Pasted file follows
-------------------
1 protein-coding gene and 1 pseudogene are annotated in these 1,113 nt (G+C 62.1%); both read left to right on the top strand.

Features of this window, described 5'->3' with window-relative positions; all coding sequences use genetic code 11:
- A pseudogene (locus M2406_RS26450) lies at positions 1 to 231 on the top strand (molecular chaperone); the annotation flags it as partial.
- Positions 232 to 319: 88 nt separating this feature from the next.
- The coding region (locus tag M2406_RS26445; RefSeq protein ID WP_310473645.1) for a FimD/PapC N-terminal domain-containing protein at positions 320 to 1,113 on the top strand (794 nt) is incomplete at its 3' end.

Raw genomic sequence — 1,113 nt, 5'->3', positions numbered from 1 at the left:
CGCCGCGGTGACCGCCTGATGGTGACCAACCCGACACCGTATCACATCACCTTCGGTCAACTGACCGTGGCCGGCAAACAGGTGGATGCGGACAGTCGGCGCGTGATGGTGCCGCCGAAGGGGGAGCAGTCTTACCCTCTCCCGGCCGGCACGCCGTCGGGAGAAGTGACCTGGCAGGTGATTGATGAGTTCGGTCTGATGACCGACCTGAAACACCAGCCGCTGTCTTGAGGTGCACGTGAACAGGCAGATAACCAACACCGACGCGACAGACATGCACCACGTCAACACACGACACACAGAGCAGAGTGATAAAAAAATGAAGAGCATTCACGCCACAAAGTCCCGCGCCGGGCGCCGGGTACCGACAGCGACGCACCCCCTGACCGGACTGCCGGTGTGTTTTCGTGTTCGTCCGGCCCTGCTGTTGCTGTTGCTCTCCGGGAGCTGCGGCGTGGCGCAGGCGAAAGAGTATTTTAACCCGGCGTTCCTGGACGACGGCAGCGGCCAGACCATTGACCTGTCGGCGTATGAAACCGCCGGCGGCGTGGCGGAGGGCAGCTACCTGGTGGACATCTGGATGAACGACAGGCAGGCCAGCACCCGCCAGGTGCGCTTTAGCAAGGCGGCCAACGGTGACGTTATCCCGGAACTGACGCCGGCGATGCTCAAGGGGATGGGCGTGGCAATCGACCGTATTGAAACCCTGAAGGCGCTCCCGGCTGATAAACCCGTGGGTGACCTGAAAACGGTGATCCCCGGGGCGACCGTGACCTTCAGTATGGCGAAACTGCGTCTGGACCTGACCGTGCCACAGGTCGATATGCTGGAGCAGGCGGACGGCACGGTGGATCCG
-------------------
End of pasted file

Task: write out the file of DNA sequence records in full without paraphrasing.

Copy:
1 protein-coding gene and 1 pseudogene are annotated in these 1,113 nt (G+C 62.1%); both read left to right on the top strand.

Features of this window, described 5'->3' with window-relative positions; all coding sequences use genetic code 11:
- A pseudogene (locus M2406_RS26450) lies at positions 1 to 231 on the top strand (molecular chaperone); the annotation flags it as partial.
- Positions 232 to 319: 88 nt separating this feature from the next.
- The coding region (locus tag M2406_RS26445; RefSeq protein ID WP_310473645.1) for a FimD/PapC N-terminal domain-containing protein at positions 320 to 1,113 on the top strand (794 nt) is incomplete at its 3' end.

Raw genomic sequence — 1,113 nt, 5'->3', positions numbered from 1 at the left:
CGCCGCGGTGACCGCCTGATGGTGACCAACCCGACACCGTATCACATCACCTTCGGTCAACTGACCGTGGCCGGCAAACAGGTGGATGCGGACAGTCGGCGCGTGATGGTGCCGCCGAAGGGGGAGCAGTCTTACCCTCTCCCGGCCGGCACGCCGTCGGGAGAAGTGACCTGGCAGGTGATTGATGAGTTCGGTCTGATGACCGACCTGAAACACCAGCCGCTGTCTTGAGGTGCACGTGAACAGGCAGATAACCAACACCGACGCGACAGACATGCACCACGTCAACACACGACACACAGAGCAGAGTGATAAAAAAATGAAGAGCATTCACGCCACAAAGTCCCGCGCCGGGCGCCGGGTACCGACAGCGACGCACCCCCTGACCGGACTGCCGGTGTGTTTTCGTGTTCGTCCGGCCCTGCTGTTGCTGTTGCTCTCCGGGAGCTGCGGCGTGGCGCAGGCGAAAGAGTATTTTAACCCGGCGTTCCTGGACGACGGCAGCGGCCAGACCATTGACCTGTCGGCGTATGAAACCGCCGGCGGCGTGGCGGAGGGCAGCTACCTGGTGGACATCTGGATGAACGACAGGCAGGCCAGCACCCGCCAGGTGCGCTTTAGCAAGGCGGCCAACGGTGACGTTATCCCGGAACTGACGCCGGCGATGCTCAAGGGGATGGGCGTGGCAATCGACCGTATTGAAACCCTGAAGGCGCTCCCGGCTGATAAACCCGTGGGTGACCTGAAAACGGTGATCCCCGGGGCGACCGTGACCTTCAGTATGGCGAAACTGCGTCTGGACCTGACCGTGCCACAGGTCGATATGCTGGAGCAGGCGGACGGCACGGTGGATCCG